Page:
War-time production that underpins the future

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I was one of the earliest in Malaysia to use the war analogy to describe our fight against the spread of Covid-19. This provocative perspective has now become a popularly accepted one. But be that as it may, I find that many have yet to realise how multifaceted a war effort actually is.

There are three key components to a war: unity of minds and effort; dynamic deployment of personnel; and mobilisation of resources and industrial production. In this article, let me focus solely on “war-time” production.

No war can be sustained merely through keeping soldiers in high spirits. A general has to aim at maximising the impact of the “Men, Machine and Method” which are at his disposal.

In fighting Covid-19, however hard our healthcare frontliners fight and however skilful they may be, without personal protective equipment (PPE), ventilators, testing kits, medical gloves, and masks, they themselves will get infected, and with them out of the game, the health system will simply collapse.

Even if the rest of the population fully complies with the lockdown rules, if we do not have enough testing kits to trace and test people, for example, or enough masks to go around when the Movement Control Order (MCO) ends on April 14, we risk losing the war.

And, we need food. We need to grow and import, process and package, and transport and deliver. For such a process to happen smoothly, a whole network of economic activities is involved. For example, big fishing nations can’t survive only on the hard work of fishermen. They also rely on engineers to build seaworthy ships, factories to build nets and other fishing equipment, workers to keep quays in good shape, transport vehicles to take the catch to market, roads for these vehicles to use, and information channels maintained at all instances. And they need the research and development that this network needs for its survival.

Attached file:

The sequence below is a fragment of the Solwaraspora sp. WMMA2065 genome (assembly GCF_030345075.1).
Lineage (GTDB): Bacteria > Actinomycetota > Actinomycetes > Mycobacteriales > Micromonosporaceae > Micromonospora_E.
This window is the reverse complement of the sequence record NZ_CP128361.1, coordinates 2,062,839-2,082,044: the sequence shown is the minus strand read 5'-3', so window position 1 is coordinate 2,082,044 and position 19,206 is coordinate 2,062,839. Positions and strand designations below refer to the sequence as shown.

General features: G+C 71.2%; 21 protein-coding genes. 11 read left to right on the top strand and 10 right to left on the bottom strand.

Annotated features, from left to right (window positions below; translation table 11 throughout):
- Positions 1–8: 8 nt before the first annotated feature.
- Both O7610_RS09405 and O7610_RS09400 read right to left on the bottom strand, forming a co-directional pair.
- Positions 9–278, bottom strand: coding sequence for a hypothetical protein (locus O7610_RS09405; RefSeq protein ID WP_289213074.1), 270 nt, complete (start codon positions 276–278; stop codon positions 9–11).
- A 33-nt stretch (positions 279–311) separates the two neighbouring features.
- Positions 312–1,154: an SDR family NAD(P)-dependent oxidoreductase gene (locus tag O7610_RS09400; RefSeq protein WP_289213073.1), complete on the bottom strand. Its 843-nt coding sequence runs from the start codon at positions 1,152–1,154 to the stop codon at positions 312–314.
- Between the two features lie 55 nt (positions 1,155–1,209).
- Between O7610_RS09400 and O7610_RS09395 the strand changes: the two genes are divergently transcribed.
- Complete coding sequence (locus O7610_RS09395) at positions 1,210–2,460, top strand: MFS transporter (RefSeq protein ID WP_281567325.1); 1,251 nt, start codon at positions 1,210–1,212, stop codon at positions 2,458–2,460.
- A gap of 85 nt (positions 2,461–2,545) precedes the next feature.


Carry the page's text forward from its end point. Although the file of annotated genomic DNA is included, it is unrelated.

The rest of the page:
Wars are fought and are finally won, on the back of an effective network of industries, through coordination of the supply of food, labour and equipment, maintaining logistics, and securing information flows, etc., etc.

But you get my point.

As we fight what promises to be a protracted war against the Covid-19 virus, a few scenarios present themselves.

First, as much as we hope that the coronavirus nightmare will suddenly end early one fine morning, the truth is that we will only see an end of the pandemic when a proven and widely distributed vaccine is available. Scientists seem in agreement that this will not happen for another 12 to 18 months. So, we are in this for the long haul.

And to manage such a situation, thinking short-term—as we are prone to do nowadays—is not going to cut it. We will need more and more hospital beds, more and more intensive care unit (ICU) facilities especially ventilators, and more and more medical supplies. And we will not only need food and water, we will need a whole industrial infrastructure to secure these basic items for that period.

Second, the world as a whole—and we should let that thought sink in a while—is in it for the long haul. This is a global crisis, and this means that we are competing with the United States, Europe and the rest of the world for exactly the same items: masks, PPE, ventilators etc. There have already been stories reported about representatives of different nations competing for stocks of face masks on the tarmac in China’s airports. Like it or not, Malaysia will have to start producing sufficient preventive and medical items for its own people. No matter how good our relations with China remain, we cannot keep thinking that China will have sufficient stocks put aside specially to supply to us.

Third, the tourism sector, the meetings, incentives, conferencing and exhibitions (MICE) sector and the entertainment sector — and this affects hotels, airlines, cinemas, restaurants, etc. — will suffer for a long while. But at the same time, the medical supply and food supply sectors will be needing more and more investment, and more and more properly trained workers. A major shift is needed in our thinking about investments and reskilling programmes, and this has to happen very quickly if we are to stand a chance in handling the health crisis and the unemployment crisis that it will inevitably give rise to.